Whatever happened to the massive productivity boost which much (surely?) have been the result of the internet?
Because (surely?) the internet must have led to an unequalled, world historical boost in productivity?
A decade ago people all over the place were saying confidently that the economic effect of the internet would outstrip the effects seen by the invention of railways and telecommunications, and that new synergies from fast and universal communication would generate a society of massive capability (a huge step-up like the effect of the population concentration of the first cities, or the nation state).
Science and technology would be accelerated qualitatively by the speed of access to the scholarly literature, rapid and universal sharing of methods, critique and results, international collaborations…
That was the theory.
Yet economic growth since the internet came has been, well – ahem! – very modest…
Indeed, the current ‘credit crunch’ recession revealed that much of what economists had thought was internet-produced growth in productivity, was in fact a progressive increase in borrowing. Continue reading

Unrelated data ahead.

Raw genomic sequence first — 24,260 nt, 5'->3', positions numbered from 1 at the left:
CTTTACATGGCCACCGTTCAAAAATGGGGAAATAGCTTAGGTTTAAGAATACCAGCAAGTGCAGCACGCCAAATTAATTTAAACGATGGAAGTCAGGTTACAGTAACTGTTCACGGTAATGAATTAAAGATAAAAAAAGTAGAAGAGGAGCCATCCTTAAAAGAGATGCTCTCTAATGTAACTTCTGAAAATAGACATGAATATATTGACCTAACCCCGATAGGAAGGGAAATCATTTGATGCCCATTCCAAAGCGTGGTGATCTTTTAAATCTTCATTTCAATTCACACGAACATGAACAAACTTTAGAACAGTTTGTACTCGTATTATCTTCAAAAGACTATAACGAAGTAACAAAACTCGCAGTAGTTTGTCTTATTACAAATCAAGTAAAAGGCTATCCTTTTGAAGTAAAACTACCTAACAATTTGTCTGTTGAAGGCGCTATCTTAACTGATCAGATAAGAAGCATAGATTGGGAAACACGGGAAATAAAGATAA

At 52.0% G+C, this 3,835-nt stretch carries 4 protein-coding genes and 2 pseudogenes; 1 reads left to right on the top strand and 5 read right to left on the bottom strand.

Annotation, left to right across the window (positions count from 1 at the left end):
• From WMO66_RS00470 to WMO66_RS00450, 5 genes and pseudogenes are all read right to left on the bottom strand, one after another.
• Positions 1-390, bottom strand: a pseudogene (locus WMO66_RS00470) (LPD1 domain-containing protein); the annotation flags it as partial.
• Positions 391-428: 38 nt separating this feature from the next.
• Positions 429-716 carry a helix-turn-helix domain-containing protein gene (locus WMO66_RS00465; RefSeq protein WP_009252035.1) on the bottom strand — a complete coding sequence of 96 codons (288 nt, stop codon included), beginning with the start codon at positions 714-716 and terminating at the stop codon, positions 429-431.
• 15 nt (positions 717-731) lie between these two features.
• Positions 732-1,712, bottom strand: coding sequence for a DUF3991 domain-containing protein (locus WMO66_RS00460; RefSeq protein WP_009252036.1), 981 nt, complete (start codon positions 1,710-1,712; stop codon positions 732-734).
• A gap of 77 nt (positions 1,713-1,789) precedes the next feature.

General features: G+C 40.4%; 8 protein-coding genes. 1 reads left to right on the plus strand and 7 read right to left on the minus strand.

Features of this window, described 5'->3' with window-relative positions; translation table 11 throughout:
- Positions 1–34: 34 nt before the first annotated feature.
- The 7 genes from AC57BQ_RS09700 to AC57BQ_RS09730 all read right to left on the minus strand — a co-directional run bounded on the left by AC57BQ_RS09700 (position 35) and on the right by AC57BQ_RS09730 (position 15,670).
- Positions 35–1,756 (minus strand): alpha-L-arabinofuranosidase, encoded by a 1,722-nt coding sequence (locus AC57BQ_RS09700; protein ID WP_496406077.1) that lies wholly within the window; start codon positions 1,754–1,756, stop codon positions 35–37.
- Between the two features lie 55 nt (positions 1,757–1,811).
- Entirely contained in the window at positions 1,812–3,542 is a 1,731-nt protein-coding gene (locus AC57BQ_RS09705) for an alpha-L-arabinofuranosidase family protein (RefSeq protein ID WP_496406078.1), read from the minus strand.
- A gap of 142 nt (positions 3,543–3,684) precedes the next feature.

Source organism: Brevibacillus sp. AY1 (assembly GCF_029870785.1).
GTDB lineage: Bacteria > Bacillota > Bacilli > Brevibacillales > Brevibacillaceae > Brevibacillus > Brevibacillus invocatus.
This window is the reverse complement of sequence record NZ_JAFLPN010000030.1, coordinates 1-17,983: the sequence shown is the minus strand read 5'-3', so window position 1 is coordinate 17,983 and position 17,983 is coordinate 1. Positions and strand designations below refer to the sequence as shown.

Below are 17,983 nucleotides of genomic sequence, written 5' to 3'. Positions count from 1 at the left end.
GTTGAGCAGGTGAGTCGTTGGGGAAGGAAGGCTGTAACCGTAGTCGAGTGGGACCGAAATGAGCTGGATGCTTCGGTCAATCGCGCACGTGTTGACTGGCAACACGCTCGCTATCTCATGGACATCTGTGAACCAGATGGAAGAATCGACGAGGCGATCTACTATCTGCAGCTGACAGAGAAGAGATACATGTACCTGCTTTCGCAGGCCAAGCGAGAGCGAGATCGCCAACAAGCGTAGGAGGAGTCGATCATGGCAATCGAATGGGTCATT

I thought getting computers to poor kids was going to be the great equalizer.
Economists are trying to measure a home computer’s educational impact on schoolchildren in low-income households. Taking widely varying routes, they are arriving at similar conclusions: little or no educational benefit is found. Worse, computers seem to have further separated children in low-income households, whose test scores often decline after the machine arrives, from their more privileged counterparts.
Ofer Malamud, an assistant professor of economics at the University of Chicago, is the co-author of a study that investigated educational outcomes after low-income families received vouchers to help them buy computers.
“We found a negative effect on academic achievement,” he said. “I was surprised, but as we presented our findings at various seminars, people in the audience said they weren’t surprised, given their own experiences with their school-age children.”
What’s going on?